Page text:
Three Chaplin silent comedies "A Dog's Life", "Shoulder Arms", and "The Pilgrim" are strung together to form a single feature length film. Chaplin provides new music, narration, and a small... See full summary »
In Hong Kong, the wealthy Ogden Mears is traveling in a transatlantic and is near to be assigned Saudi Arabia Ambassador and is divorcing from his wife Martha. His friend Harvey and he are ... See full summary »
According to the director of this film Jerome Epstein, it was the idea of comedian Charles Chaplin to portray the scenes in Heaven the way they turned out in the film, with hot dog stands among other things. See more »
Whether or not Elmer Rice was interested in bashing the business world, that comes across as secondary in this film. Sure, the dismal life of the office clerk is nothing to write home about, but it honestly was not as heart-wrenching as Mr. Zero's home life. In fact, if we wanted to make a federal case of it, we could pin Zero's anger on his wife. So, what is primary? I think this film reached beyond Rice's play into quite a few plateaus of its own. First, it definitely brings to light the science vs. religion angle with more oomph. For instance, the lieutenant's monologue concerning monkeys and men is more than a little presumptuous, since it either doesn't consider that the idea of a Creator necessarily makes evolutionary theory just a little flimsy, or else it decides to have its cake and eat it too! Another moment is, of course, Shrdlu's dilemma, which is too delicious to examine clinically.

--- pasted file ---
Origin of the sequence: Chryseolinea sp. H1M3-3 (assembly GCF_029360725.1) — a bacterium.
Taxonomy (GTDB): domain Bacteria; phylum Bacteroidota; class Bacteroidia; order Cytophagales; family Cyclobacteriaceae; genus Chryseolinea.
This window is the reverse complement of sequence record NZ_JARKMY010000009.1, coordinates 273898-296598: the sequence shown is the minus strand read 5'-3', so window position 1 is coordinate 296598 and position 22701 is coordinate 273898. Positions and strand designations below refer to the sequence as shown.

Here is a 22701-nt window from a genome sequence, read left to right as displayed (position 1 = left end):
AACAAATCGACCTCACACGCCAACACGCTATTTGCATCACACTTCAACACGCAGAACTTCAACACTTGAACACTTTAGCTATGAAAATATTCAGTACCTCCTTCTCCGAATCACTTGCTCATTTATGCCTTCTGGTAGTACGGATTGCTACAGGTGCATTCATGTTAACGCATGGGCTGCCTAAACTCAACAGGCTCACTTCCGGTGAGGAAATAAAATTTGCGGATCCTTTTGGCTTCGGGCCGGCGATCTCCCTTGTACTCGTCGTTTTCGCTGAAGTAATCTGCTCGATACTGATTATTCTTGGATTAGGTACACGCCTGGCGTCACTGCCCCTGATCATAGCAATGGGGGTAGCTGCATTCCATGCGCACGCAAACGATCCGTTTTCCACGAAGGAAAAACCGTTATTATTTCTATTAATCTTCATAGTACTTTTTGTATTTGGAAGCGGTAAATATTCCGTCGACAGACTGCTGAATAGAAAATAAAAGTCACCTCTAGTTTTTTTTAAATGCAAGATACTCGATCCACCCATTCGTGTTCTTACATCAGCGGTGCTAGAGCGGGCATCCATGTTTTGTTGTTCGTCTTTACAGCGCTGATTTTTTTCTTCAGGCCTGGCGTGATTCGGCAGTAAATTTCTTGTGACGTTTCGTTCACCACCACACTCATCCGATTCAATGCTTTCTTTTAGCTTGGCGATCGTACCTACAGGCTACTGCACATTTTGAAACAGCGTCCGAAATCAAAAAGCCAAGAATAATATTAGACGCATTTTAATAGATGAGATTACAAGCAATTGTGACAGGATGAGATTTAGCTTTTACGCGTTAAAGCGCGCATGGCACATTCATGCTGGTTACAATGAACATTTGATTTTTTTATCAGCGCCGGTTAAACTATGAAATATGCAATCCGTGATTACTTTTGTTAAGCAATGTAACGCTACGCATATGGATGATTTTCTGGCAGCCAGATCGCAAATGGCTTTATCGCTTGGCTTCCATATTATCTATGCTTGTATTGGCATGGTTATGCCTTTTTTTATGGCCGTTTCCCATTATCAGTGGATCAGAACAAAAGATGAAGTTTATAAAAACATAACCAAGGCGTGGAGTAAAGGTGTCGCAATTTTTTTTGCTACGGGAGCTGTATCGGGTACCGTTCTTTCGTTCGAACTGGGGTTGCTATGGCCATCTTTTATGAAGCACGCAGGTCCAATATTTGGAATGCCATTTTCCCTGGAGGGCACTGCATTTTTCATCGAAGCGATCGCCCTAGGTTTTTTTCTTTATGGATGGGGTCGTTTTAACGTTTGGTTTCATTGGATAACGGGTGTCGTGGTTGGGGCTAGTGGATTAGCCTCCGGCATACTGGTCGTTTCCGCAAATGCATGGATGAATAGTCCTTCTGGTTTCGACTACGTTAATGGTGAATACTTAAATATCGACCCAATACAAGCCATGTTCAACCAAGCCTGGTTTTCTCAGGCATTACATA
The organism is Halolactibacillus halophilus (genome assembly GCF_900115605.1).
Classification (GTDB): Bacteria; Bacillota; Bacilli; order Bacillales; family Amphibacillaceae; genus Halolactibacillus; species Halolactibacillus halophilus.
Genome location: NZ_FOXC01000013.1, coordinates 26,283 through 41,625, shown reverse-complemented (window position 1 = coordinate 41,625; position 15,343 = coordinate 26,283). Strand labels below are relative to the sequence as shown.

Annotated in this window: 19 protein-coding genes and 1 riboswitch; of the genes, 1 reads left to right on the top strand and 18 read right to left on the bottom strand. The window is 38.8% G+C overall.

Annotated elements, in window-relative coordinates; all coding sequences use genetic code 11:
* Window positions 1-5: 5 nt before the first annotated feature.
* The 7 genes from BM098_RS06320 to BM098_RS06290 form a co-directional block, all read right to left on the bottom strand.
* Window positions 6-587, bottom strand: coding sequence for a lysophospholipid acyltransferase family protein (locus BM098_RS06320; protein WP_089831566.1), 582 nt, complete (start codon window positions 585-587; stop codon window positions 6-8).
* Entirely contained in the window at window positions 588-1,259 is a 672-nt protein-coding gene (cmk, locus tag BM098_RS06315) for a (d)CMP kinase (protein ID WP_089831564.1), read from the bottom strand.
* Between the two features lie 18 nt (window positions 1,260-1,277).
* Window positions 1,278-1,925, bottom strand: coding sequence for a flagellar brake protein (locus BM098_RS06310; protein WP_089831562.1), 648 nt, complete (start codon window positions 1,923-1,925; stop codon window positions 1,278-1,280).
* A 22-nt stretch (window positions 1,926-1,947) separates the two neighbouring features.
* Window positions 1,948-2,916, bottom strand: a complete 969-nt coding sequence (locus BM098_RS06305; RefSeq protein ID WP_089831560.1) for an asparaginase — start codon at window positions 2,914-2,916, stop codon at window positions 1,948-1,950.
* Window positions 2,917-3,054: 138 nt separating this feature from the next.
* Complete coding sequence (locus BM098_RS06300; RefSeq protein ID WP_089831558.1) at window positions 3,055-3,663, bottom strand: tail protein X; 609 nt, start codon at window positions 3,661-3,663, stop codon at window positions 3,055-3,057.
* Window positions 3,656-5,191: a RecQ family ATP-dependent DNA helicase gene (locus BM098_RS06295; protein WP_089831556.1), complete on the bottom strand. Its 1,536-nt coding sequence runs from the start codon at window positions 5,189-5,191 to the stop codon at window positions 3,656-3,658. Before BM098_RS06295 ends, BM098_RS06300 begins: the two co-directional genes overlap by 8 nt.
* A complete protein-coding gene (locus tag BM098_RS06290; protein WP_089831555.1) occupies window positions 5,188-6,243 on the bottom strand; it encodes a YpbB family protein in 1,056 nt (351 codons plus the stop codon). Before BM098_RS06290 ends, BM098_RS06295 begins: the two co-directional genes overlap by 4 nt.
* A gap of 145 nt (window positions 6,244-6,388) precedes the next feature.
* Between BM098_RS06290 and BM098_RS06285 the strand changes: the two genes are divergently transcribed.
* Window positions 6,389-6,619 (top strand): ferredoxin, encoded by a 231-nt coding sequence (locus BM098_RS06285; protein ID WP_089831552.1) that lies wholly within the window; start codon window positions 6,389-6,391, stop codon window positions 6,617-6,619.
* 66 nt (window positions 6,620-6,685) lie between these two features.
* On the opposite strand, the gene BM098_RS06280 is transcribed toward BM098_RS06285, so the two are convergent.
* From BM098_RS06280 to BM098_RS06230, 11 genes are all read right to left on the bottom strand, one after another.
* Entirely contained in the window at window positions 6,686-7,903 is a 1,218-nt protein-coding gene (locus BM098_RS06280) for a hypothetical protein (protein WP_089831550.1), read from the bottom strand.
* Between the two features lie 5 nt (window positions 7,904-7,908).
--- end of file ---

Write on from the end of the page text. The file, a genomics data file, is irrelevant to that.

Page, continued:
Second, there is more than a little hip enlightenment going on here. Whether you include Planet of the Apes, or Watermelon Man, or Rhinoceros, it's apparent that the late 60's/early 70's were a breeding ground for tough playwright-to-screenplay initiative. It is very cool to watch a film from 1969 bring the sensibilities of 1930's New York to life with every bit of exaggeration and yet authenticity. From the dress to the jargon and accents, there is a briskness here that will either abrade or excite you. I found the latter to be true for me. There is also the camera work, which I think is quite good, and ritualistic for the decade in question.
Third, I think it is quite noticeable that some industry competition is at work here. Perhaps I read too much into things, but the director seems to be giving Billy Wilder, and perhaps even Woody Allen or Kubrick a run for his money. Sure, the budget is low, but that only makes me want to invoke Val Lewton! Now, just for pleasure, how great is Justin Glover, who looks so much like Crispin Glover you'll pinch yourself (ow!), but they're not related... I don't think. And Billie Whitelaw is to me a dream here, a perfect character and a terrific actress with a look that is so now extinct, it makes one wistful.
That's all, folks.
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